The Self-Deceived Consumer: Women’s Emotional and Attitudinal Reactions to the Airbrushed Thin Ideal in the Absence Versus Presence of Disclaimers

Abstract

The use of airbrushed “thin ideal” models in advertising creates major ethical challenges: This practice deceives consumers and can be harmful to their emotional state. To inform consumers they are being deceived and reduce these negative adverse effects, disclaimers can state that the images have been digitally altered and are unrealistic. However, recent research shows that such disclaimers have very limited impact on viewers. This surprising result needs further investigation to understand how women who detect that images have been airbrushed are still harmed by them. Three studies reported in this article address this question. The authors identify a typology, based on a combination of three emotional reactions experienced by women who are exposed to the airbrushed thin ideal. In further analyses, they investigate how detection of airbrushing—whether spontaneous or with the help of a disclaimer—relates to these emotional reactions and women’s attitudes to altered images. Results show that detection of airbrushing does not systematically protect women from either wanting to look like airbrushed thin models or the negative emotions triggered by exposure to thin ideal images, nor does it always generate defensive reactions toward ads using such images. Women who detect that images have been airbrushed may still process these images as realistic. In addition to discussing this irrational process of self-deception, this article suggests policy interventions to prevent it.

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Notes

  1. 1.

    For continuous variables, it is recommended to perform a hierarchical cluster analysis first, using Ward’s method, and then use the results generated from this as input for the k-means method (Janssens et al. 2008).

  2. 2.

    Results of Study 2 indicate that Age and BMI are potential moderators. Because the pattern of results does not change when these two variables are controlled in Study 3, the analyses reported do not include age and BMI as control variables.

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Correspondence to Sylvie Borau.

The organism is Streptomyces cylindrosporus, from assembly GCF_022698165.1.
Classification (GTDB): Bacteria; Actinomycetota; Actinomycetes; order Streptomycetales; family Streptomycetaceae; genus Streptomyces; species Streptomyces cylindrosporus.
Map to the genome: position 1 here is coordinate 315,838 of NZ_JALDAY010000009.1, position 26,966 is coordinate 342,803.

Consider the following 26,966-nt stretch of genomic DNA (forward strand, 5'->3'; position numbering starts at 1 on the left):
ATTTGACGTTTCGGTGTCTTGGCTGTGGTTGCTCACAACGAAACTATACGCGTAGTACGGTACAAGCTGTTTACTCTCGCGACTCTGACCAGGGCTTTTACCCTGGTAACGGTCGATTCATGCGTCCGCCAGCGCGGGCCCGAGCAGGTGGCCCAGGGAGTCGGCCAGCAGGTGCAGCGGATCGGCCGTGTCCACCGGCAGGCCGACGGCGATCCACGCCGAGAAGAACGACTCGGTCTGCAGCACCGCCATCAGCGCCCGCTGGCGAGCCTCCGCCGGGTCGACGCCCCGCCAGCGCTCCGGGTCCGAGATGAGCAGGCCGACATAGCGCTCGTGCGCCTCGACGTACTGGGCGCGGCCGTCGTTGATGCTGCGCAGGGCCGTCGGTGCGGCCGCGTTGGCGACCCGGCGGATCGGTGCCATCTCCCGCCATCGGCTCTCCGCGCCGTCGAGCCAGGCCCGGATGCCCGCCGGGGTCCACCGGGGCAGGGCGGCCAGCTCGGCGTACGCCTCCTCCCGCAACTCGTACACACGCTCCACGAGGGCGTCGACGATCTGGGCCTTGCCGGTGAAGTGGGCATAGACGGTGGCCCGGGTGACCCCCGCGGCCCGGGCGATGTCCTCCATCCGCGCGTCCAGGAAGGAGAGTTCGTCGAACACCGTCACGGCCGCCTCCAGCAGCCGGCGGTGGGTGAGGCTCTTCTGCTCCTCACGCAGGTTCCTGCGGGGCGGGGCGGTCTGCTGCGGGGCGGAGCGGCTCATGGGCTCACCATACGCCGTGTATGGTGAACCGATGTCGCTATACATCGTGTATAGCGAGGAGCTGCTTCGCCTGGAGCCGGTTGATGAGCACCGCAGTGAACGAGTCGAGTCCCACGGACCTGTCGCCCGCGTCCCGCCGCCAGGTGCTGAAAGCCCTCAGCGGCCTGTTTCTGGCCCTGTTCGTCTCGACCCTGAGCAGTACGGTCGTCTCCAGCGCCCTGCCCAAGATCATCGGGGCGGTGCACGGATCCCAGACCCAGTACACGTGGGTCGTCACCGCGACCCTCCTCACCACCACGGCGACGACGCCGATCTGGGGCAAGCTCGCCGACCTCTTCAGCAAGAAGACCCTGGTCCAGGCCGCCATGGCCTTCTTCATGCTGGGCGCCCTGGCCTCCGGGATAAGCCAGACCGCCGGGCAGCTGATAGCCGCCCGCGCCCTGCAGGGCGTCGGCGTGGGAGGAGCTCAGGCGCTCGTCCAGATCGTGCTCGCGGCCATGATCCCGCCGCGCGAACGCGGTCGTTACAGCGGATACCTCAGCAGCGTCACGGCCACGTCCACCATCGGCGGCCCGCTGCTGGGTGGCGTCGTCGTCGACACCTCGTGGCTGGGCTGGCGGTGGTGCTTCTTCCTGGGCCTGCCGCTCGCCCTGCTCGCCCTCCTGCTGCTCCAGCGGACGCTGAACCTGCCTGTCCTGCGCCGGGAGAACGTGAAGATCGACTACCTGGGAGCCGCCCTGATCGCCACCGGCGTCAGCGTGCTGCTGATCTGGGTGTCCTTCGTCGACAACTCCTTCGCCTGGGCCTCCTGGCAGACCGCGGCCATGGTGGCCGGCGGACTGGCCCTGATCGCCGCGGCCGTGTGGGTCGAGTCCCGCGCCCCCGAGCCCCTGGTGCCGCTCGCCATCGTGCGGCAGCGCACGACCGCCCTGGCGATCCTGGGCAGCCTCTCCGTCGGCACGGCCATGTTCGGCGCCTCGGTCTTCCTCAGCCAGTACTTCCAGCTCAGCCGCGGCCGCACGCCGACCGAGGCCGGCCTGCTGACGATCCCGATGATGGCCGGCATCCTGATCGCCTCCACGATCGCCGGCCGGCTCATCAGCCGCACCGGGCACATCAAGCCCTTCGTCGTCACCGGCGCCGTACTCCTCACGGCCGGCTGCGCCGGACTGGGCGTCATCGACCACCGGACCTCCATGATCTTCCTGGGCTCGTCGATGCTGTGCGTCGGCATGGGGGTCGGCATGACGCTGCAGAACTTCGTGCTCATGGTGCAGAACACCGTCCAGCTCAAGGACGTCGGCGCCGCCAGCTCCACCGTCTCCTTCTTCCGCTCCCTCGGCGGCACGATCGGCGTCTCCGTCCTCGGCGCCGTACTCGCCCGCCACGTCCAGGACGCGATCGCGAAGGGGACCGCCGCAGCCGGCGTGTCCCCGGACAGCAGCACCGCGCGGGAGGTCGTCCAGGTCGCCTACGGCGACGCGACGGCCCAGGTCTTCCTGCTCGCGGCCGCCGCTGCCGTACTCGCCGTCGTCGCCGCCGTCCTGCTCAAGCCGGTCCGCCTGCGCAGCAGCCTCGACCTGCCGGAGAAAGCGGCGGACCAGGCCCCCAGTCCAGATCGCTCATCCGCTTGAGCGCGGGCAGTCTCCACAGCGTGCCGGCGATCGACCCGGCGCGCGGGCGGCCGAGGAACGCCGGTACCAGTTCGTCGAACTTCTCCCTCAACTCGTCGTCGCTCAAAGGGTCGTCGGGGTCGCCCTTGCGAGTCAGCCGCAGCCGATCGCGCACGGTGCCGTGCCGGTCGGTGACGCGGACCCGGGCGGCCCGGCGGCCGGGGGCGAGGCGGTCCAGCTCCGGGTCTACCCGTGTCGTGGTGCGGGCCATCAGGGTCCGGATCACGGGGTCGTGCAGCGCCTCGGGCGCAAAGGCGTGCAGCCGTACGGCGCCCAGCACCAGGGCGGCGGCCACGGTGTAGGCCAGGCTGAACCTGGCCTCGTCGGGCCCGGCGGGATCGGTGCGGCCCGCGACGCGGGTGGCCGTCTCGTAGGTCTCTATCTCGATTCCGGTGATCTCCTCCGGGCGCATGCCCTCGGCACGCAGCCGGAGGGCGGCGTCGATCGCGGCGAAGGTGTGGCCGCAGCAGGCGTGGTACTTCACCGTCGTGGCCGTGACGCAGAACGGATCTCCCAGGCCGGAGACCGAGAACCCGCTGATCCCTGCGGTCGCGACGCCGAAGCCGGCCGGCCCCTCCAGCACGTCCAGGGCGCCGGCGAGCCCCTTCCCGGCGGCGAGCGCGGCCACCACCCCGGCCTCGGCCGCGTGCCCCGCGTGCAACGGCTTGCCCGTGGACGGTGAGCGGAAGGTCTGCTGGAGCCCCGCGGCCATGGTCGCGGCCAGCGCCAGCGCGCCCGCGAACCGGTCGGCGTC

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Research Involving Human Participants and/or Animals

All procedures performed in studies involving human participants were in accordance with the ethical standards of the institutional and/or national research committee and with the 1964 Helsinki declaration and its later amendments or comparable ethical standards. This article does not contain any studies with animals performed by any of the authors.

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Informed consent was obtained from all individual participants included in the study.

Additional information

The self-deceived consumer: women’s emotional and attitudinal reactions to the airbrushed thin ideal in the absence versus presence of disclaimers.

Appendices

Appendix 1: Respondent Profiles (Study 1)

Name Age Description
Léa 25 Housewife, 1 child
Clara 25 Sales administrator
Corinne 29 Recruitment manager
Aurélie 29 Research analyst
Emma 31 Recruitment manager, 1 child
Stéphanie 32 Social worker, 1 child
Camille 32 Manager of an association, 1 child
Chloë 32 Unemployed, 1 child
Audrey 32 Senior manager
Coralie 32 Merchandiser
Tamara 33 Housewife, 2 children
Laetitia 34 Freelancer, 2 children
Emilie 34 Housewife, 2 children
Karine 35 Sound engineer, 1 child
Vanessa 35 Professor
Laurence 36 Artist
Isabelle 36 Unemployed
Florence 37 Nanny
Patricia 40 Secretary, 3 children
Brigitte 40 Analyst
Gislaine 43 Personal assistant, 2 children
Soraya 45 Switchboard operator
  1. To preserve respondents’ anonymity, first names have been modified

Appendix 2: Items Used for the Exploratory Factor Analysis in the Pre-test Phase—Emotions Toward the Airbrushed Thin Ideal Model

Pleasure Aversion Displeasure
Pleasant surprise Unpleasant surprise Sadnessa
Joy Annoyancea Concerna
Curiositya Disgust Stressa
Delight Angera Jealousy
Enthusiasm   Guilt
Funa   Discomforta
Well-being   Depression
Admirationa   Regret
Sympathya   Resignationa
Reliefa   Frustration
Interesta   Shame
   Feara
Boredoma
  1. aItems excluded after factor analysis

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Borau, S., Nepomuceno, M.V. The Self-Deceived Consumer: Women’s Emotional and Attitudinal Reactions to the Airbrushed Thin Ideal in the Absence Versus Presence of Disclaimers. J Bus Ethics 154, 325–340 (2019). https://doi.org/10.1007/s10551-016-3413-2

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Keywords

  • Deceptive advertising
  • Self-deception
  • Airbrushed images
  • Female thin ideal
  • Disclaimers
  • Negative emotions